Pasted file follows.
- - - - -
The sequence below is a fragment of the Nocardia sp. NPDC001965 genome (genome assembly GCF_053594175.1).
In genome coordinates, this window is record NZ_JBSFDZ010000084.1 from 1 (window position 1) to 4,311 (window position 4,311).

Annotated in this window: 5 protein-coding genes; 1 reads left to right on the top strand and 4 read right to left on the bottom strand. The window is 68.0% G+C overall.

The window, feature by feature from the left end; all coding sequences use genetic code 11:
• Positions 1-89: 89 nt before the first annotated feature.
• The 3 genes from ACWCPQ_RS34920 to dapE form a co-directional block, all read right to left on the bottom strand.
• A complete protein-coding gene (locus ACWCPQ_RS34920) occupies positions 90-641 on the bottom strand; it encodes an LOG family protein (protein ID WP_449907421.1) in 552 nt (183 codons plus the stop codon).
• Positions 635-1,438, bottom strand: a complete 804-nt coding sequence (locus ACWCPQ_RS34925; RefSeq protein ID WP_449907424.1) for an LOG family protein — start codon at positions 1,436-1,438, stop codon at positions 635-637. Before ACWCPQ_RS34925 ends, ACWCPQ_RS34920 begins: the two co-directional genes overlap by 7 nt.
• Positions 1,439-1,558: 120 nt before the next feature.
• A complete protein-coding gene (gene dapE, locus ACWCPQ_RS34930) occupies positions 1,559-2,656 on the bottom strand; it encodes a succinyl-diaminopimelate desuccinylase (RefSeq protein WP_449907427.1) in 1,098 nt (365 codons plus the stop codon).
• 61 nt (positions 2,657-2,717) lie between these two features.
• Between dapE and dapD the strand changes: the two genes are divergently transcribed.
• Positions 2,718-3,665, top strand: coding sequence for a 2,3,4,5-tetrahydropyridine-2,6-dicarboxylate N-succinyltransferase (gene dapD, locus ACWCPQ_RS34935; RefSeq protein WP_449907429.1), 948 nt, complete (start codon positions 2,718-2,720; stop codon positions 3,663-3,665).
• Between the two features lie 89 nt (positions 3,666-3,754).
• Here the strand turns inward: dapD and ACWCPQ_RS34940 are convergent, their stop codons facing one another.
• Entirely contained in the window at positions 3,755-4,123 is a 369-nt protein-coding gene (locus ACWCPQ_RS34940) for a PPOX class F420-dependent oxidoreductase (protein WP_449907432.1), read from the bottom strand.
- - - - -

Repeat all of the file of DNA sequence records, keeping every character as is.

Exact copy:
The sequence below is a fragment of the Nocardia sp. NPDC001965 genome (genome assembly GCF_053594175.1).
In genome coordinates, this window is record NZ_JBSFDZ010000084.1 from 1 (window position 1) to 4,311 (window position 4,311).

Annotated in this window: 5 protein-coding genes; 1 reads left to right on the top strand and 4 read right to left on the bottom strand. The window is 68.0% G+C overall.

The window, feature by feature from the left end; all coding sequences use genetic code 11:
• Positions 1-89: 89 nt before the first annotated feature.
• The 3 genes from ACWCPQ_RS34920 to dapE form a co-directional block, all read right to left on the bottom strand.
• A complete protein-coding gene (locus ACWCPQ_RS34920) occupies positions 90-641 on the bottom strand; it encodes an LOG family protein (protein ID WP_449907421.1) in 552 nt (183 codons plus the stop codon).
• Positions 635-1,438, bottom strand: a complete 804-nt coding sequence (locus ACWCPQ_RS34925; RefSeq protein ID WP_449907424.1) for an LOG family protein — start codon at positions 1,436-1,438, stop codon at positions 635-637. Before ACWCPQ_RS34925 ends, ACWCPQ_RS34920 begins: the two co-directional genes overlap by 7 nt.
• Positions 1,439-1,558: 120 nt before the next feature.
• A complete protein-coding gene (gene dapE, locus ACWCPQ_RS34930) occupies positions 1,559-2,656 on the bottom strand; it encodes a succinyl-diaminopimelate desuccinylase (RefSeq protein WP_449907427.1) in 1,098 nt (365 codons plus the stop codon).
• 61 nt (positions 2,657-2,717) lie between these two features.
• Between dapE and dapD the strand changes: the two genes are divergently transcribed.
• Positions 2,718-3,665, top strand: coding sequence for a 2,3,4,5-tetrahydropyridine-2,6-dicarboxylate N-succinyltransferase (gene dapD, locus ACWCPQ_RS34935; RefSeq protein WP_449907429.1), 948 nt, complete (start codon positions 2,718-2,720; stop codon positions 3,663-3,665).
• Between the two features lie 89 nt (positions 3,666-3,754).
• Here the strand turns inward: dapD and ACWCPQ_RS34940 are convergent, their stop codons facing one another.
• Entirely contained in the window at positions 3,755-4,123 is a 369-nt protein-coding gene (locus ACWCPQ_RS34940) for a PPOX class F420-dependent oxidoreductase (protein WP_449907432.1), read from the bottom strand.